I know I am super late on this, but this part made me cry so I had this in “saved draft” stage until five minutes ago:
He goes back to the 1968 transit vote that was part of another Ellis legacy, Forward Thrust, and one of his bitterest losses.
“We were ahead in the polls, right up to the last three weeks,” he said. “Then, some very clever ads came out, and one day General Motors showed up with a large trailer-truck. It had a huge window and inside was a chrome-plated jet engine, and the sign said something like, ‘This is the engine of the future. It will make buses faster than trains!’
“No one would ever put a jet engine in a bus, but people didn’t know that and we slowly lost the vote for transit. That was in 1968. If the people had voted for it — eventually it would have been 80 percent paid by the federal government — the system would have been finished in 1985, at three times the size of the one before voters this November. And the last payment for it would have been in 2008.”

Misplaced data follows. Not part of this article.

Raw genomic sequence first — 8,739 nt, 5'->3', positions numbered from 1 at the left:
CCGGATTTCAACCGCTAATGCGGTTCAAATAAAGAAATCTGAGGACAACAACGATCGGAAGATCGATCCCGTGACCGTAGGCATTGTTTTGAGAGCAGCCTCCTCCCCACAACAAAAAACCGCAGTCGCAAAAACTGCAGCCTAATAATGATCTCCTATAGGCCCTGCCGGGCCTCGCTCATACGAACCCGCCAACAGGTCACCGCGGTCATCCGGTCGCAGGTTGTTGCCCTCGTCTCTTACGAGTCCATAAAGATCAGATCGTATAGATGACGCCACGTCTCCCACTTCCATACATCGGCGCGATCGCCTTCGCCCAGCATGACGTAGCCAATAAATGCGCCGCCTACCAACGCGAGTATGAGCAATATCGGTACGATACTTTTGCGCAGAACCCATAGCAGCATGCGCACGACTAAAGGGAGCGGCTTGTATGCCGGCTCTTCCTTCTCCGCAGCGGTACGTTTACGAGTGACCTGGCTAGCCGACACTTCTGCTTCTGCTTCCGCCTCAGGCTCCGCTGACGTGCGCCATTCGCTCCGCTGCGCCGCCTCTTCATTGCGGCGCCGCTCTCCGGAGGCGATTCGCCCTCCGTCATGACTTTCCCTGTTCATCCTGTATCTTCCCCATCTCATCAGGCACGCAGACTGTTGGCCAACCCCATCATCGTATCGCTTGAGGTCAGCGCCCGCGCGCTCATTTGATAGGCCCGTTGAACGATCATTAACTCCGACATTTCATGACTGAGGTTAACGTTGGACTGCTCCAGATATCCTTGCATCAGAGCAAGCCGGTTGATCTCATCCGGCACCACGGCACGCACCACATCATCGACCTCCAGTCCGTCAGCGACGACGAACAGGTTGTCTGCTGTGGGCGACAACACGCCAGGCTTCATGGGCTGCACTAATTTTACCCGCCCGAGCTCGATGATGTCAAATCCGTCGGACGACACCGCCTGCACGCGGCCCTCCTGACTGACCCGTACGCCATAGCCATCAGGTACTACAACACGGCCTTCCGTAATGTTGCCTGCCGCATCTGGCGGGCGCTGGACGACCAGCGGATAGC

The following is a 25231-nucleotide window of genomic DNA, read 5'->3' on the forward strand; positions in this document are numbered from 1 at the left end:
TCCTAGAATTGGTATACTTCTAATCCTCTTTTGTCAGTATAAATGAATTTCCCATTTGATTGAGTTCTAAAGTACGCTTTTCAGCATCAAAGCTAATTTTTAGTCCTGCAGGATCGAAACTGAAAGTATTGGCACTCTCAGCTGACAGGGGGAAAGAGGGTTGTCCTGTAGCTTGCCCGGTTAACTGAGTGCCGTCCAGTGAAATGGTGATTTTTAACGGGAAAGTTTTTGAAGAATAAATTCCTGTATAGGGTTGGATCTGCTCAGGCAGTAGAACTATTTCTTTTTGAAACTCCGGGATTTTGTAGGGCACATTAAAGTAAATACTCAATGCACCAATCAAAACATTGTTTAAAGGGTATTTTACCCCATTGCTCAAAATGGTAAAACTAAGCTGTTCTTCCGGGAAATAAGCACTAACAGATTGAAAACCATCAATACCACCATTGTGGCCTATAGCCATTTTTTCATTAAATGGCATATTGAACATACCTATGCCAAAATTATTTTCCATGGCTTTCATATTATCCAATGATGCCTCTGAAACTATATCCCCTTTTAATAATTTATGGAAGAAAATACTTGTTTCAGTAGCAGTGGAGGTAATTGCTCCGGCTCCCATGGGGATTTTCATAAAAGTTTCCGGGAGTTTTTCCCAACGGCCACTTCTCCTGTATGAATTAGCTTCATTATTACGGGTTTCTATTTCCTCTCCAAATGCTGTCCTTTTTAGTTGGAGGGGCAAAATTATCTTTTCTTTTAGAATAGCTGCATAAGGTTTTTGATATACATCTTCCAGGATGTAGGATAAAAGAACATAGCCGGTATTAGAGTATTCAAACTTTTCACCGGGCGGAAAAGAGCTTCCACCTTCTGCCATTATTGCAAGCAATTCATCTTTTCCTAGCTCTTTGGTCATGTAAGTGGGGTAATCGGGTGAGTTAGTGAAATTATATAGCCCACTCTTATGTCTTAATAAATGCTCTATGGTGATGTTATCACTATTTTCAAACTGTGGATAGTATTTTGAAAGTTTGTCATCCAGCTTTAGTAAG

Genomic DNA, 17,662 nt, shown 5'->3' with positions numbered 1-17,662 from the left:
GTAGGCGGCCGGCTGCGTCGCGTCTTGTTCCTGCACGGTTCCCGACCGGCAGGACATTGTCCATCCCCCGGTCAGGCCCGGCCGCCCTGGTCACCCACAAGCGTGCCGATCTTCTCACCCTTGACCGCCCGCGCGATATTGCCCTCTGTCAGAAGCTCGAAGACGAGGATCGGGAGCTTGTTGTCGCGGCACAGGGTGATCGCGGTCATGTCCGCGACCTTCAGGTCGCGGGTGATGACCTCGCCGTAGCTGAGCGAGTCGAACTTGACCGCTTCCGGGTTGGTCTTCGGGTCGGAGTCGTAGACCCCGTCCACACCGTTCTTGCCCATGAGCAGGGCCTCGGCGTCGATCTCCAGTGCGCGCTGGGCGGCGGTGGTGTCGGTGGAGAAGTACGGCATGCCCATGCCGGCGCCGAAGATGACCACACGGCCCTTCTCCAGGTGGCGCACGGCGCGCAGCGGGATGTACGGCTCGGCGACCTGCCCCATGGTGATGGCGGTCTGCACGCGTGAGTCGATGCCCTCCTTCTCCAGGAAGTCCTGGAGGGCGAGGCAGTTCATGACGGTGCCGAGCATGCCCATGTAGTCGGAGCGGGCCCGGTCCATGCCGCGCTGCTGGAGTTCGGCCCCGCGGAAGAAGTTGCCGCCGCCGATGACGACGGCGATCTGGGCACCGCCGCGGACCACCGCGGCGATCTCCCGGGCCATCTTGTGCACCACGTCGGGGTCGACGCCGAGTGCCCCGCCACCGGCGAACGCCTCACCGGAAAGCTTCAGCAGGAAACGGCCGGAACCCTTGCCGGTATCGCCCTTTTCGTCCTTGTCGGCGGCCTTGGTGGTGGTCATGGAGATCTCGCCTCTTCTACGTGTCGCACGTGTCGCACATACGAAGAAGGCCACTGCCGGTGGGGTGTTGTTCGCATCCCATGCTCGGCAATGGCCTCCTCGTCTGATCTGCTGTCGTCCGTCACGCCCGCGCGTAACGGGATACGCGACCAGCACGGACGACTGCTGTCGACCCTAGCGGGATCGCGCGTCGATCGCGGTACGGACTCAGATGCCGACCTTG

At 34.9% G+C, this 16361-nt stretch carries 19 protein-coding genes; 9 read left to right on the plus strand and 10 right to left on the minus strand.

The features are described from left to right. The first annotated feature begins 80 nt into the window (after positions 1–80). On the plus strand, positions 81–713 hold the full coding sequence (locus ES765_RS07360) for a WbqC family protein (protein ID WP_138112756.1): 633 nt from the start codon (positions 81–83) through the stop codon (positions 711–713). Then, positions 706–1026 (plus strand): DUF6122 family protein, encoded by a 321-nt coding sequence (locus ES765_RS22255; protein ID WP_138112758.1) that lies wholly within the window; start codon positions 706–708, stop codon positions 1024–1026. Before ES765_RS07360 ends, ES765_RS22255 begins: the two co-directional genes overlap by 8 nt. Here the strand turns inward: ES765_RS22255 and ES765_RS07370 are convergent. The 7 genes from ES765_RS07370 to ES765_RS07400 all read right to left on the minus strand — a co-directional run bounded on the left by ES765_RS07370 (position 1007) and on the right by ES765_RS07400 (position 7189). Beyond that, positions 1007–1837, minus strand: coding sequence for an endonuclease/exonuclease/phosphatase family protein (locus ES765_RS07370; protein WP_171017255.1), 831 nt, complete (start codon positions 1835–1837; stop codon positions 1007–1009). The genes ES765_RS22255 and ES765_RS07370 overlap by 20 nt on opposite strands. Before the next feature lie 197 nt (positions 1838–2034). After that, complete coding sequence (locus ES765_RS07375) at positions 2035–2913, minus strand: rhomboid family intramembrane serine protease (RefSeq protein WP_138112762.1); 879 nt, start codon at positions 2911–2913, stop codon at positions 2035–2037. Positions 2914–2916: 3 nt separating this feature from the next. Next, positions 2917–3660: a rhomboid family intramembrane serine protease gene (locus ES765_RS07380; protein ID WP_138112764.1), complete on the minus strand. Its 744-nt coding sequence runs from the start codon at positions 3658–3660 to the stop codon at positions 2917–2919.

Ellis believes this year’s transit-and-roads package should pass. He has seen it all: the bickering, the fighting, the turf, the mental gymnastics of a region emerging from a small town to a roaring city.
“The city has to come around to this,” he said. “Seattle is now the best it has ever been; just look at the vitality of downtown. But if Seattle pauses, it will decline and another city will come along to take its place.”
And later: “Seattle is so ideally positioned for the future,” he said. “The waterfront should be a wonderful attraction. Great cities do not have their streets destroyed by vehicles. I know that the local Sierra Club is against the November vote. I’m ashamed of them, and it will come back to haunt them.”